Fortunately at this point, I can type. I am writing this article just over a month from when symptoms started appearing from what can be called a flare, exacerbation, attack, or even just an episode of Multiple Sclerosis (MS). For a period of time I lost most feeling, control, and strength through a lot of my body. Most impacting for me in my life was experiencing this with my hands! I am often asked ‘what it feels like’ to have MS, and so this is the first in a series of articles covering the wide variety of symptoms that have recently come and gone through this most recent episode.
Currently I can type, which I consider my ‘coordination’ as well as ‘strength’. About two and a half weeks ago, this was not possible! I was barely able to communicate digitally, moving a mouse was near impossible and required the use of both of my hands! I think this is most clearly described as feeling like I was wearing multiple layers of rubber gloves, as well as weighted wrist bands, over a pound, probably about a pound and a half and trying to do anything quickly. Usually if one tried to do something like this, it would be difficult when first trying to do something like move a mouse, but then after a minute or two it would get easier. Normal feelings in my experience that fit this description are compensated for by the body making impairment temporary. However with this MS flare-up I experienced it was like that initial feeling of being out of control gradually hit, it took about a week for it to manifest to the worst symptoms, and then it has been slowing waning since. At the worst part I was able to ‘type’ ever so slowly using only the pointer finger on my left hand, being slowly and strategically placed over a key, lots of errors and absolutely painfully slow.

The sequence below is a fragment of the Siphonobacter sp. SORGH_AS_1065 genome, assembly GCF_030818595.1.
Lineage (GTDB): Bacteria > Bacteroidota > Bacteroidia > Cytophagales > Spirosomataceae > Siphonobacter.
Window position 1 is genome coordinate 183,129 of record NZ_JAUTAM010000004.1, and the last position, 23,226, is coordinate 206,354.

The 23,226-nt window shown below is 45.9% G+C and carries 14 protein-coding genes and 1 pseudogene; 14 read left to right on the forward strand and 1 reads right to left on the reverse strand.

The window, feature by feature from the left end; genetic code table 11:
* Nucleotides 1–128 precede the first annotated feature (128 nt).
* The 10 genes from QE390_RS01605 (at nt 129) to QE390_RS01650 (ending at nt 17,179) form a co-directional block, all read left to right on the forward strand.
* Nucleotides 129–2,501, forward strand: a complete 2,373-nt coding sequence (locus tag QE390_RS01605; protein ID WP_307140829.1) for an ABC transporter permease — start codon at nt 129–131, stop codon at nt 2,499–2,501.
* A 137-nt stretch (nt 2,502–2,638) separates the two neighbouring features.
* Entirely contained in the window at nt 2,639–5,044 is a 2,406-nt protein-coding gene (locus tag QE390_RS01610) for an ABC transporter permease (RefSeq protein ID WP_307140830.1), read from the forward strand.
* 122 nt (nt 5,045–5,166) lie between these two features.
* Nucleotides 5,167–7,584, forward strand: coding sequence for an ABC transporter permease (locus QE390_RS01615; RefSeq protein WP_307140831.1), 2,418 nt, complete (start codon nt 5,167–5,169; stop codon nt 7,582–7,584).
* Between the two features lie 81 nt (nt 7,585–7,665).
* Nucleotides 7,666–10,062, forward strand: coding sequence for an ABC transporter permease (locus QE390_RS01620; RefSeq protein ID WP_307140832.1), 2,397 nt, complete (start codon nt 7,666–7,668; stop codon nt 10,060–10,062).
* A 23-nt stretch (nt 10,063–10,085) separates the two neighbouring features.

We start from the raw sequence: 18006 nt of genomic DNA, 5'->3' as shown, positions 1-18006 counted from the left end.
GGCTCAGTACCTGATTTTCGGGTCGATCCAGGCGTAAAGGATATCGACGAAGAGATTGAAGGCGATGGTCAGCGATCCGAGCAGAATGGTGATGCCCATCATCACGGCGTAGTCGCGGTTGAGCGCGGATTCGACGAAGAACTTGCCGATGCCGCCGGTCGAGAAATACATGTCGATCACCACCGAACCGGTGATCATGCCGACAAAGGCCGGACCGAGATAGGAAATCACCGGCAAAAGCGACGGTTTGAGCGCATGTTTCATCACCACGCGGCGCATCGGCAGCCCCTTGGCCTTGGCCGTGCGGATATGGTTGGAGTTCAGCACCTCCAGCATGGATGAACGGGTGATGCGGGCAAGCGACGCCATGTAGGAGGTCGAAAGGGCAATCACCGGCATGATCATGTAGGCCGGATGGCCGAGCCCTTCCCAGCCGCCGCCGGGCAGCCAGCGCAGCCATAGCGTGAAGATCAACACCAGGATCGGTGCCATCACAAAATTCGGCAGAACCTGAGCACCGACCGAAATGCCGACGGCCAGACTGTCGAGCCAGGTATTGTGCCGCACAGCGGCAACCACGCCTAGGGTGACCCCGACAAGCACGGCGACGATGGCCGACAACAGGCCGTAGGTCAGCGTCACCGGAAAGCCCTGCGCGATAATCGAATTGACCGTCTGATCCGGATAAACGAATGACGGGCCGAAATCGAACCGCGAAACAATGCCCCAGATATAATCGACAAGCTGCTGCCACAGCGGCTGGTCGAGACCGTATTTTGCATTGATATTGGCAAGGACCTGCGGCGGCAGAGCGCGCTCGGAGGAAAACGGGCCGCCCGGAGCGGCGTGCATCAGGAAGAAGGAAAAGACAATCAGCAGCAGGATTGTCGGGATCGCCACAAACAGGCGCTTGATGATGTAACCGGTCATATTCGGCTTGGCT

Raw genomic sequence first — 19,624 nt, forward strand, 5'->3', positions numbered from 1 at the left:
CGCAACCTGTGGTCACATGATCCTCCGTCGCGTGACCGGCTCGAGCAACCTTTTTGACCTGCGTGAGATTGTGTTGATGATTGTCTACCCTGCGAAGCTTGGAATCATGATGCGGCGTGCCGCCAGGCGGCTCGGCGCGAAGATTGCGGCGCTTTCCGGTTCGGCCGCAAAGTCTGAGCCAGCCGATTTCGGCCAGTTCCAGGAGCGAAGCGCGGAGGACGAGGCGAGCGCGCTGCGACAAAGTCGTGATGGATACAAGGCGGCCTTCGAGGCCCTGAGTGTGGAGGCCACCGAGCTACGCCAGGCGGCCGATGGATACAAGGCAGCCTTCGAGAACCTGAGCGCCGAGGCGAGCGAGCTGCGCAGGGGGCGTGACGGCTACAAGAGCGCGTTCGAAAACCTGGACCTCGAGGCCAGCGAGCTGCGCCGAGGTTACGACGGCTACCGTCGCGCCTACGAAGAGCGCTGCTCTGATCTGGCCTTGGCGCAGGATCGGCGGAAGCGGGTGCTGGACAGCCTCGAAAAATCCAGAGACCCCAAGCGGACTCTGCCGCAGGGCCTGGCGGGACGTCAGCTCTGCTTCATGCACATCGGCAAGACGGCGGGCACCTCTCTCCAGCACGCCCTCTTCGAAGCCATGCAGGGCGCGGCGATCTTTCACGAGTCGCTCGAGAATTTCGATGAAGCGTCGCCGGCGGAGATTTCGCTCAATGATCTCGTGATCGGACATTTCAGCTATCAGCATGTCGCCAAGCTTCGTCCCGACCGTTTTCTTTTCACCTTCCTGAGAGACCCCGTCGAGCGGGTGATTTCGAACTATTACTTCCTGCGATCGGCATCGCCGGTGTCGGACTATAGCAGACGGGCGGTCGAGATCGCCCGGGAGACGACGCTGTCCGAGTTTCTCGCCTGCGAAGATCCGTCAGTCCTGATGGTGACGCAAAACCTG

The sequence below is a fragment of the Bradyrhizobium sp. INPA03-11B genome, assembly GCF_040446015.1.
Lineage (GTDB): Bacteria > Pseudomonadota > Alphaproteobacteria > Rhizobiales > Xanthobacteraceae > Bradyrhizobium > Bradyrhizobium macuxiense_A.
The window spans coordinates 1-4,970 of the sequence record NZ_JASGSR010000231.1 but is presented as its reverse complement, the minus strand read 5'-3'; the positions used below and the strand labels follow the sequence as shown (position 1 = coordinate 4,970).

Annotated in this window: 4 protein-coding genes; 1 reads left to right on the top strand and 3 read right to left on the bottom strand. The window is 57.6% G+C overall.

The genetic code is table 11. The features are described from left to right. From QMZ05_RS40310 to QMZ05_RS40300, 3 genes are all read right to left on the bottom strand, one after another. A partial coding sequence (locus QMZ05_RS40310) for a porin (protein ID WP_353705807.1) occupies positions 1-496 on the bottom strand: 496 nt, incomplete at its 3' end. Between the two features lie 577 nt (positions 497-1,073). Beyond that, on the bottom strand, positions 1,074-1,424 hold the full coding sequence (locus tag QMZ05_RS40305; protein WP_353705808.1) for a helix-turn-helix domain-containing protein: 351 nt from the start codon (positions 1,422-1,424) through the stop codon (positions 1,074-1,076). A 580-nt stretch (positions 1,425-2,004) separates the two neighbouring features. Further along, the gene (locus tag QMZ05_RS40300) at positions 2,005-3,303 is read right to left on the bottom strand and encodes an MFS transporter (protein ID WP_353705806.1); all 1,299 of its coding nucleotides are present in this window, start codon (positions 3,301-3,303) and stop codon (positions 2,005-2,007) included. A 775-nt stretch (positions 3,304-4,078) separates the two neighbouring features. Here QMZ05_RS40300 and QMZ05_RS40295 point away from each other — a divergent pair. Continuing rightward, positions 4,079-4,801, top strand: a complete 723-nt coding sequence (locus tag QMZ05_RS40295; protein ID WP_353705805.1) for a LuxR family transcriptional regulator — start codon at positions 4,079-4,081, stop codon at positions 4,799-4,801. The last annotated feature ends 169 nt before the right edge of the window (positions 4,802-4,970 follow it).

I started getting the coordination back before the strength and the feeling, at this point it was uneven as well. I My left hand improved much more quickly than my right (I’m right handed) for instance and while I could type pretty well with my left hand, my right kept ‘floating’ over to other keys, so my “L”‘s were often showing up as semi-colons and so for th because the drifting re-aligned where my hand was placed, imagine the kind of weakness you would feel after unpacking and organizing a huge bookshelf of books and then doing a couple pages of typing and I think you will understand what I’m describing a little bit. I had to watch my right hand to make sure that I had my fingers over the right keys, which was very distracting as I usually am a very fast typer!
Right now, about 4 weeks from the beginning of all of this, I’m almost completely better in my hands, I can sign my receipts, fill out forms, drive, type, change diapers, do dishes and so forth. I think right now is the most interesting as far as how they feel though. I describe it as feeling like I just got my hands wet, dipped them in some kind of flour or corn starch, squeezed them into fists making the substance cake in random places, and then putting some tight thin rubber gloves. So I can feel, but not fine details. Smooth surfaces feel bumpy and definitely not smooth, (this makes cleaning a little crazy because it doesn’t really feel clean). I’m hanging in there though, the hardest part is keeping myself from touching everything and observning how it feels as I watch and take note of what it looks like it should feel like.
In addition to all of this I experienced a symptom called “L’Hermittes,” “MS Hug,” and a kind of burning ring around my neck. MS is a very interesting condition to have.
This post was written by Kristin Bennett in February 2010 and is re-posted here with permission.